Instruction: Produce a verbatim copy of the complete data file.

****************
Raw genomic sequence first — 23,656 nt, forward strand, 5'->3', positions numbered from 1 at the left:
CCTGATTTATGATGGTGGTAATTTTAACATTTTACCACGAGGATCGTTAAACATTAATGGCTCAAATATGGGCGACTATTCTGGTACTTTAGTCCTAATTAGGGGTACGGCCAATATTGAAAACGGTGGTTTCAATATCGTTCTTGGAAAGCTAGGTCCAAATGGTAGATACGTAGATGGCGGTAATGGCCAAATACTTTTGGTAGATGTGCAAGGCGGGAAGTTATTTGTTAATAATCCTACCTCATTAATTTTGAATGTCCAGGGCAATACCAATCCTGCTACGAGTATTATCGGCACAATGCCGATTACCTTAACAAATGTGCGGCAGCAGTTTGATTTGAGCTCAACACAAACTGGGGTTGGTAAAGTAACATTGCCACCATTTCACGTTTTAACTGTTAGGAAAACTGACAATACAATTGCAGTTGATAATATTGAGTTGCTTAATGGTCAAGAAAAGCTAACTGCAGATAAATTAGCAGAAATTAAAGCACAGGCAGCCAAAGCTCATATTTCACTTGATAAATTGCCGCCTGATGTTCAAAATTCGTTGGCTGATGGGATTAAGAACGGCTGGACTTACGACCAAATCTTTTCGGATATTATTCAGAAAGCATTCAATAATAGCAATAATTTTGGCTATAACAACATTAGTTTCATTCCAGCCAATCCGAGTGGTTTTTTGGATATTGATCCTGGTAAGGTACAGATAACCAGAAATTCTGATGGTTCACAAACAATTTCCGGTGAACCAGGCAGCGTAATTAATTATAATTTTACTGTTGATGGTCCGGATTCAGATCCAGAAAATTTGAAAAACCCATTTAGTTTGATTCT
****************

Raw genomic sequence first — 23,656 nt, forward strand, 5'->3', positions numbered from 1 at the left:
CCTGATTTATGATGGTGGTAATTTTAACATTTTACCACGAGGATCGTTAAACATTAATGGCTCAAATATGGGCGACTATTCTGGTACTTTAGTCCTAATTAGGGGTACGGCCAATATTGAAAACGGTGGTTTCAATATCGTTCTTGGAAAGCTAGGTCCAAATGGTAGATACGTAGATGGCGGTAATGGCCAAATACTTTTGGTAGATGTGCAAGGCGGGAAGTTATTTGTTAATAATCCTACCTCATTAATTTTGAATGTCCAGGGCAATACCAATCCTGCTACGAGTATTATCGGCACAATGCCGATTACCTTAACAAATGTGCGGCAGCAGTTTGATTTGAGCTCAACACAAACTGGGGTTGGTAAAGTAACATTGCCACCATTTCACGTTTTAACTGTTAGGAAAACTGACAATACAATTGCAGTTGATAATATTGAGTTGCTTAATGGTCAAGAAAAGCTAACTGCAGATAAATTAGCAGAAATTAAAGCACAGGCAGCCAAAGCTCATATTTCACTTGATAAATTGCCGCCTGATGTTCAAAATTCGTTGGCTGATGGGATTAAGAACGGCTGGACTTACGACCAAATCTTTTCGGATATTATTCAGAAAGCATTCAATAATAGCAATAATTTTGGCTATAACAACATTAGTTTCATTCCAGCCAATCCGAGTGGTTTTTTGGATATTGATCCTGGTAAGGTACAGATAACCAGAAATTCTGATGGTTCACAAACAATTTCCGGTGAACCAGGCAGCGTAATTAATTATAATTTTACTGTTGATGGTCCGGATTCAGATCCAGAAAATTTGAAAAACCCATTTAGTTTGATTCT